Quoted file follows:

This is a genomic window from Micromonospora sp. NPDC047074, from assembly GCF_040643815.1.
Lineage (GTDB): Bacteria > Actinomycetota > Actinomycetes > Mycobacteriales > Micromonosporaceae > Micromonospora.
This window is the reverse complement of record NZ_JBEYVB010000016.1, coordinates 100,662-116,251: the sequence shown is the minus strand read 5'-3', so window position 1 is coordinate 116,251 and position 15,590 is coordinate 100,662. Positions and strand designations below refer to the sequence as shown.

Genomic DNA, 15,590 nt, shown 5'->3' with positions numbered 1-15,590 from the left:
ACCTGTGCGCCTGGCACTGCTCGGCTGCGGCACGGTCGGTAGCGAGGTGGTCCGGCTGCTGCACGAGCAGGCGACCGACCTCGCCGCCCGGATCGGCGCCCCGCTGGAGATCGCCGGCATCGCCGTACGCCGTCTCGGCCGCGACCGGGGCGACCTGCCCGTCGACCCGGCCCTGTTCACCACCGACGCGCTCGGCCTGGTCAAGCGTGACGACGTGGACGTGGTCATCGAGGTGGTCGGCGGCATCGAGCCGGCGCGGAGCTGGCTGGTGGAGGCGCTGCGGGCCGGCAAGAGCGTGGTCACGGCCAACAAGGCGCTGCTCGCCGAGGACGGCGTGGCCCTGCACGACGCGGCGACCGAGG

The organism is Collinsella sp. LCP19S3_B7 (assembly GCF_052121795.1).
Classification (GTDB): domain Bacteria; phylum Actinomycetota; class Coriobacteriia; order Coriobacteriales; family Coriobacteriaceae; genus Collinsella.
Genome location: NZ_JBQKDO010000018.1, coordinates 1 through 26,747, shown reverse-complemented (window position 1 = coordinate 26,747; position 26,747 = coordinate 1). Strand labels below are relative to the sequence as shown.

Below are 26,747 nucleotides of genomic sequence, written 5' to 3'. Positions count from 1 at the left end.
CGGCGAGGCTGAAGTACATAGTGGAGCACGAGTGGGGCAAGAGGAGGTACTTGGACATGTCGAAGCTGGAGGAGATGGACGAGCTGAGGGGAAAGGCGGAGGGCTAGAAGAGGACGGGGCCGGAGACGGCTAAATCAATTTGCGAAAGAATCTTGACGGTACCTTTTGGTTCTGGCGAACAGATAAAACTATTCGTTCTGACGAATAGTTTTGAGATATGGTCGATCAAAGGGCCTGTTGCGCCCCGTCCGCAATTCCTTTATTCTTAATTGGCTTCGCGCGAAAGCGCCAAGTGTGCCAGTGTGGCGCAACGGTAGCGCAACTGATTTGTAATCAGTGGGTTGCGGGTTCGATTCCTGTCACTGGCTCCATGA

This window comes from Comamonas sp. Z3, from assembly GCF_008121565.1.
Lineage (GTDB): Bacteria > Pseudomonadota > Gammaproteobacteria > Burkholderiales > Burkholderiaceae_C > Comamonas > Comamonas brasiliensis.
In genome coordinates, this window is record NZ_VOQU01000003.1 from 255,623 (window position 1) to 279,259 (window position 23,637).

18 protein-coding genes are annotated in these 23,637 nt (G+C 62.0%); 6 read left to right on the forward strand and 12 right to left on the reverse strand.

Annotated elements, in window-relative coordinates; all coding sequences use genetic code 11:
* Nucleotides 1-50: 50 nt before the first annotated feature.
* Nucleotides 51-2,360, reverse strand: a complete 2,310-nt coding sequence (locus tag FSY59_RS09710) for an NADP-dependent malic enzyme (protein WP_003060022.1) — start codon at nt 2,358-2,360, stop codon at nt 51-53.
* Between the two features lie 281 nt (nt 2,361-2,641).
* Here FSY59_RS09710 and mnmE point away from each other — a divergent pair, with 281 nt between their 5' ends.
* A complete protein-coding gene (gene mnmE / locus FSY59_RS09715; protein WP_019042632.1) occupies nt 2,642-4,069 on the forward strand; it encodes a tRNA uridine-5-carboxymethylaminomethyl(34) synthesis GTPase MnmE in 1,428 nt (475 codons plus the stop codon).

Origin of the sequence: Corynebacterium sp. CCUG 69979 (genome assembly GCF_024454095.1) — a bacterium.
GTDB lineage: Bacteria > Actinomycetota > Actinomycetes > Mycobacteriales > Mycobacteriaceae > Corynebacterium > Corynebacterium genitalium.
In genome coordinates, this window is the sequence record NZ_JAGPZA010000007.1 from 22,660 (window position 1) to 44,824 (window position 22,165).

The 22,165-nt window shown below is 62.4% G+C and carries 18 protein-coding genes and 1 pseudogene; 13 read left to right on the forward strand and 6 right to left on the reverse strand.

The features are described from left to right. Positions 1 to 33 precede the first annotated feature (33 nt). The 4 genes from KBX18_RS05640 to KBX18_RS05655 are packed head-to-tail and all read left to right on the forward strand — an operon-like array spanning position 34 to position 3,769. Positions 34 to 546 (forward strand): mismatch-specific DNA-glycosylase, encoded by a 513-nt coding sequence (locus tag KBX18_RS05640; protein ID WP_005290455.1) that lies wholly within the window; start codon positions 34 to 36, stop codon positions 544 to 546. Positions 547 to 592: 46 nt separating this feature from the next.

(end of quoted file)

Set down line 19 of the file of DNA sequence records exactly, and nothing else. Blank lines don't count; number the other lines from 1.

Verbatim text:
* Here FSY59_RS09710 and mnmE point away from each other — a divergent pair, with 281 nt between their 5' ends.